In reality, light sources like the sun or light bulbs emit photons that scatter at objects until they eventually hit the eye or camera sensor. In ray tracing, the direction is reversed, a path starts at the camera sensor and is traced through the scene until it hits the light source. This inversion is only correct mathematically if the BSDF is reciprocal. If the BSDF is not reciprocal, we do not only violate a fundamental physical property, but also make the BSDF unusable in bidirectional rendering algorithms.

Global illumination rendering algorithms profit considerably from bidirectional path tracing. Light paths started at the camera (path tracing) are combined with light paths started at the light source (light tracing) via multiple importance sampling. This only works if path tracing and light tracing produce the same result. A lot of bidirectional path tracing methods have been developed, like two-way path tracing, progressive photon mapping, Veach-style Metropolis light transport, VCM, …

Almost all BSDFs found in literature and implementations are reciprocal by design: Lambert, Oren-Nayar, microfacet-based BSDFs with GGX or Beckmann distribution, etc. However, a material for realistic surfaces usually combines several of these elemental BSDFs. A simple plastic BSDF, for example, is a combination of Lambertian reflection and GGX microfacet. It’s tricky to make the combined BSDF reciprocal, and, therefore, a lot of renderers violate reciprocity.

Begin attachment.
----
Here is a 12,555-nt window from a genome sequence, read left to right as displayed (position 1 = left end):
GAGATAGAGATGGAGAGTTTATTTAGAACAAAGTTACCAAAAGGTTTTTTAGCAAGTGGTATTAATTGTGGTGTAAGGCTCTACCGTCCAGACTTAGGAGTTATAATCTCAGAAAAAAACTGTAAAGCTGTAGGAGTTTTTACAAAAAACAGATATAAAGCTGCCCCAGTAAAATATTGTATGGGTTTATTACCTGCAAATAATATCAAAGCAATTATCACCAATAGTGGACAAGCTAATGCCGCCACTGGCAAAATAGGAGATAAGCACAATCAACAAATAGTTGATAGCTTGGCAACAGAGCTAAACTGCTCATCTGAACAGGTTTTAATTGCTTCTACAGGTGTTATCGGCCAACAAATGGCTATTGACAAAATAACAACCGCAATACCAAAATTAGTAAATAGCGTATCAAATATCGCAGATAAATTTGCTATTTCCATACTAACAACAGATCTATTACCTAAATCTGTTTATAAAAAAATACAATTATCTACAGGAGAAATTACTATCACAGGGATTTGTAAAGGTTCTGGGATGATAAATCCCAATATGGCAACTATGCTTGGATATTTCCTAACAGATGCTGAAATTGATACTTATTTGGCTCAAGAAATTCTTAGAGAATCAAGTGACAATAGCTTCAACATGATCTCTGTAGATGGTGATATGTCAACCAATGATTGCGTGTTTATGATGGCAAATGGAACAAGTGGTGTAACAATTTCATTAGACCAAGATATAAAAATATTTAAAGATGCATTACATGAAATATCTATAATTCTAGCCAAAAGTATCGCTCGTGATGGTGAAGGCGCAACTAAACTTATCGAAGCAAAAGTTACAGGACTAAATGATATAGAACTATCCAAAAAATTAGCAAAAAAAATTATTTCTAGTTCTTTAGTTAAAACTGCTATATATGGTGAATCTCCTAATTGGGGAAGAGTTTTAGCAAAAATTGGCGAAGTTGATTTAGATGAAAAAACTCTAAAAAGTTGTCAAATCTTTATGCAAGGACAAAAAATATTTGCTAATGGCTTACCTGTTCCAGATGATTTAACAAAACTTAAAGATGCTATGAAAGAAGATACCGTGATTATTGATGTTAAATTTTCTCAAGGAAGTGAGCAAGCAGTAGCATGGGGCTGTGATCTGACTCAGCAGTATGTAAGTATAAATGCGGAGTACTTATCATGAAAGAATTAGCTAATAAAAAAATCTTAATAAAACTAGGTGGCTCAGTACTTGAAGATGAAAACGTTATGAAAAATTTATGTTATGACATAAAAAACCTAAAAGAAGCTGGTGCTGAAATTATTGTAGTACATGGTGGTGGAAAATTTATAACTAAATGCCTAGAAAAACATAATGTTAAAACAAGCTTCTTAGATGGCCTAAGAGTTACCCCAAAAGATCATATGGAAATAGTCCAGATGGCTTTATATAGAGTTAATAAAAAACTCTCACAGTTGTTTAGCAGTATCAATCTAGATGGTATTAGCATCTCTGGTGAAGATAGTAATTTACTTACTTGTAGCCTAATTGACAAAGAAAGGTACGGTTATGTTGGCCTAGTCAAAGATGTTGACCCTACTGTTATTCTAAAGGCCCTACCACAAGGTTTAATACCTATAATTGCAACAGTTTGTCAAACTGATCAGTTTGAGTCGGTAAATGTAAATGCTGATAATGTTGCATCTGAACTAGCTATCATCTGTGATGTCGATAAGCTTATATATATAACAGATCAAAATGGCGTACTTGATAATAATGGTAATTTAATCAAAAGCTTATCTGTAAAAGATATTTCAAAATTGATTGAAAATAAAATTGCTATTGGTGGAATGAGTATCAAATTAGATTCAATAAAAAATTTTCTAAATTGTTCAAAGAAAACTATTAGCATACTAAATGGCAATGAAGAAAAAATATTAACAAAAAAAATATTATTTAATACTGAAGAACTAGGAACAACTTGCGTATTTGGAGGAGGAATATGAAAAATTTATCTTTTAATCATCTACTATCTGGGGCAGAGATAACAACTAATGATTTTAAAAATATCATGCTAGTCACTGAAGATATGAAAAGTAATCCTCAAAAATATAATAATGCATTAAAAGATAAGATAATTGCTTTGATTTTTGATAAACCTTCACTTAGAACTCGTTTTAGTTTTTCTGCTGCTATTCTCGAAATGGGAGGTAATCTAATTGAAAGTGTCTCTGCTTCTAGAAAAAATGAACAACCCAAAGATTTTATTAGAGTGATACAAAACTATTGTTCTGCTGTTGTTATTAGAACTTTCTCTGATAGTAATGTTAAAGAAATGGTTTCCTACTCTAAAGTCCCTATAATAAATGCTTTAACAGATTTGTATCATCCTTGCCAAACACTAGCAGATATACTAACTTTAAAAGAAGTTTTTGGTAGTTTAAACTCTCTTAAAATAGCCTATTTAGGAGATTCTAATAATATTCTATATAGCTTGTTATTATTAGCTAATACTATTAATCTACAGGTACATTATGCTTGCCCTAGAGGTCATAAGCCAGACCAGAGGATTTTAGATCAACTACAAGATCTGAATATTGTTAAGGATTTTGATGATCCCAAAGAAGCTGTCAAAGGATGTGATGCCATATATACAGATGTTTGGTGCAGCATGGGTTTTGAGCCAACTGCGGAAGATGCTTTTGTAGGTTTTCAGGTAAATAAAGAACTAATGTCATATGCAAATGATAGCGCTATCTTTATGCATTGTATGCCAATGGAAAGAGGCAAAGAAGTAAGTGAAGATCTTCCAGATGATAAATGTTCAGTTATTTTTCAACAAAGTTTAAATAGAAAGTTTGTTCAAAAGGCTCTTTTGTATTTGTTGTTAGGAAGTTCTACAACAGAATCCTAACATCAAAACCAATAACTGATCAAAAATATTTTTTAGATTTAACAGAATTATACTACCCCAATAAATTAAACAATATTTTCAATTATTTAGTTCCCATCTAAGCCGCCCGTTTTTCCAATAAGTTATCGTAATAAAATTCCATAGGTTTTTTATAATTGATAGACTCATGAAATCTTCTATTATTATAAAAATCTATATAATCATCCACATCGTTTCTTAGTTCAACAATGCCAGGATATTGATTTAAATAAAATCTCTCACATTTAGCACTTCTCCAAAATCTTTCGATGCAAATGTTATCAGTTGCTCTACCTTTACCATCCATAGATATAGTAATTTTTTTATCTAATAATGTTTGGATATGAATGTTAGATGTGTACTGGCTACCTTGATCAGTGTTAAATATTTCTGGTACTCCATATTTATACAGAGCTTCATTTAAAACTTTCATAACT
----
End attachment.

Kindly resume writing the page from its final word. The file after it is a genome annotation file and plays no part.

The main reason for that is that many renderers do not make use of bidirectional algorithms. In this case, the additional complexity is not worth the increase in physical plausibility. And even if the renderer is bidirectional, the artifacts introduced by this simplification are so small that you may decide to just live with it. It will, however, make debugging and verification harder, as it is impossible to compare path tracing and light tracing to check and validate the implementations.

For the Enterprise PBR material we decided to strictly fulfill the criteria for a physically-based material. We believe that this will guarantee us consistency with todays and tomorrows rendering algorithms, from rasterization to bidirectional global illumination, and whatever new physically-based technique will be developed in the future.

In the next sections, I’d like to have a close look at various material models and rendering techniques to check whether they are physically-based or not.

Case Study: Split Sum Approximation and Pre-Filtered Environment Maps

Pre-filtering the environment map is a popular technique in rasterizers to handle image-based lighting (IBL), see for example Karis (2013). It’s an approximation to quickly compute the lighting integral with low error for typical environment maps. The integral is split into two integrals (split-sum approximation). The first part consists of the environment map preconvolved with the microfacet distribution function, ignoring the view-dependent shape of the distribution. The second part consists of the view-based directional albedo of the BRDF (DFG LUT). The two parts are pre-computed independently and stored as mip-mapped cube map and lookup-table.

There are two sources of errors: the split-sum approximation and the view-independence. The following image taken from Karis (2013) shows the reference at the top, the split-sum approximation in the middle and the full approximation including view-independence at the bottom.